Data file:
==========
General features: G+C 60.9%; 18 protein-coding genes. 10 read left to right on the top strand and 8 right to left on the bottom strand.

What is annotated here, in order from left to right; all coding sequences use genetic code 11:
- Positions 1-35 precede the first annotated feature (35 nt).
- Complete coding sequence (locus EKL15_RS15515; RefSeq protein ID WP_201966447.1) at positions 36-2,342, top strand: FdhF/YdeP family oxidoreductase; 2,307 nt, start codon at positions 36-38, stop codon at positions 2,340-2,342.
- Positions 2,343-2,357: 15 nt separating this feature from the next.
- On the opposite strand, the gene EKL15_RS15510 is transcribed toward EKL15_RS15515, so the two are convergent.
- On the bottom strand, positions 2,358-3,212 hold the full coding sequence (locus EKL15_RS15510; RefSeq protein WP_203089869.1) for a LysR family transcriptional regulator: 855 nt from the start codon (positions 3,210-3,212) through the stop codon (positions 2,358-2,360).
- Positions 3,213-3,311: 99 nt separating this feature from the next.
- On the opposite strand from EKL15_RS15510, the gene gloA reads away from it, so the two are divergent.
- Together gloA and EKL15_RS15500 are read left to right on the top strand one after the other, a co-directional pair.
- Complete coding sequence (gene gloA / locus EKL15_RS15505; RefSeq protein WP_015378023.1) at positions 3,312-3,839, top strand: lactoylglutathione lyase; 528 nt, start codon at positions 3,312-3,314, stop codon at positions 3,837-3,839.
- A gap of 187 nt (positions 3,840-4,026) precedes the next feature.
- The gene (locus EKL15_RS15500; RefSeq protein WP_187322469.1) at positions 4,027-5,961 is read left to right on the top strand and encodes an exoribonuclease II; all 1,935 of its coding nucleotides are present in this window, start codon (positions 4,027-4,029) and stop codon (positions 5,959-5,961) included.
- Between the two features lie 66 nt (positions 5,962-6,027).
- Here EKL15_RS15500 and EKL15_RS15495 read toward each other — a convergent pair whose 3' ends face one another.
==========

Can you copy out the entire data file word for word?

General features: G+C 60.9%; 18 protein-coding genes. 10 read left to right on the top strand and 8 right to left on the bottom strand.

What is annotated here, in order from left to right; all coding sequences use genetic code 11:
- Positions 1-35 precede the first annotated feature (35 nt).
- Complete coding sequence (locus EKL15_RS15515; RefSeq protein ID WP_201966447.1) at positions 36-2,342, top strand: FdhF/YdeP family oxidoreductase; 2,307 nt, start codon at positions 36-38, stop codon at positions 2,340-2,342.
- Positions 2,343-2,357: 15 nt separating this feature from the next.
- On the opposite strand, the gene EKL15_RS15510 is transcribed toward EKL15_RS15515, so the two are convergent.
- On the bottom strand, positions 2,358-3,212 hold the full coding sequence (locus EKL15_RS15510; RefSeq protein WP_203089869.1) for a LysR family transcriptional regulator: 855 nt from the start codon (positions 3,210-3,212) through the stop codon (positions 2,358-2,360).
- Positions 3,213-3,311: 99 nt separating this feature from the next.
- On the opposite strand from EKL15_RS15510, the gene gloA reads away from it, so the two are divergent.
- Together gloA and EKL15_RS15500 are read left to right on the top strand one after the other, a co-directional pair.
- Complete coding sequence (gene gloA / locus EKL15_RS15505; RefSeq protein WP_015378023.1) at positions 3,312-3,839, top strand: lactoylglutathione lyase; 528 nt, start codon at positions 3,312-3,314, stop codon at positions 3,837-3,839.
- A gap of 187 nt (positions 3,840-4,026) precedes the next feature.
- The gene (locus EKL15_RS15500; RefSeq protein WP_187322469.1) at positions 4,027-5,961 is read left to right on the top strand and encodes an exoribonuclease II; all 1,935 of its coding nucleotides are present in this window, start codon (positions 4,027-4,029) and stop codon (positions 5,959-5,961) included.
- Between the two features lie 66 nt (positions 5,962-6,027).
- Here EKL15_RS15500 and EKL15_RS15495 read toward each other — a convergent pair whose 3' ends face one another.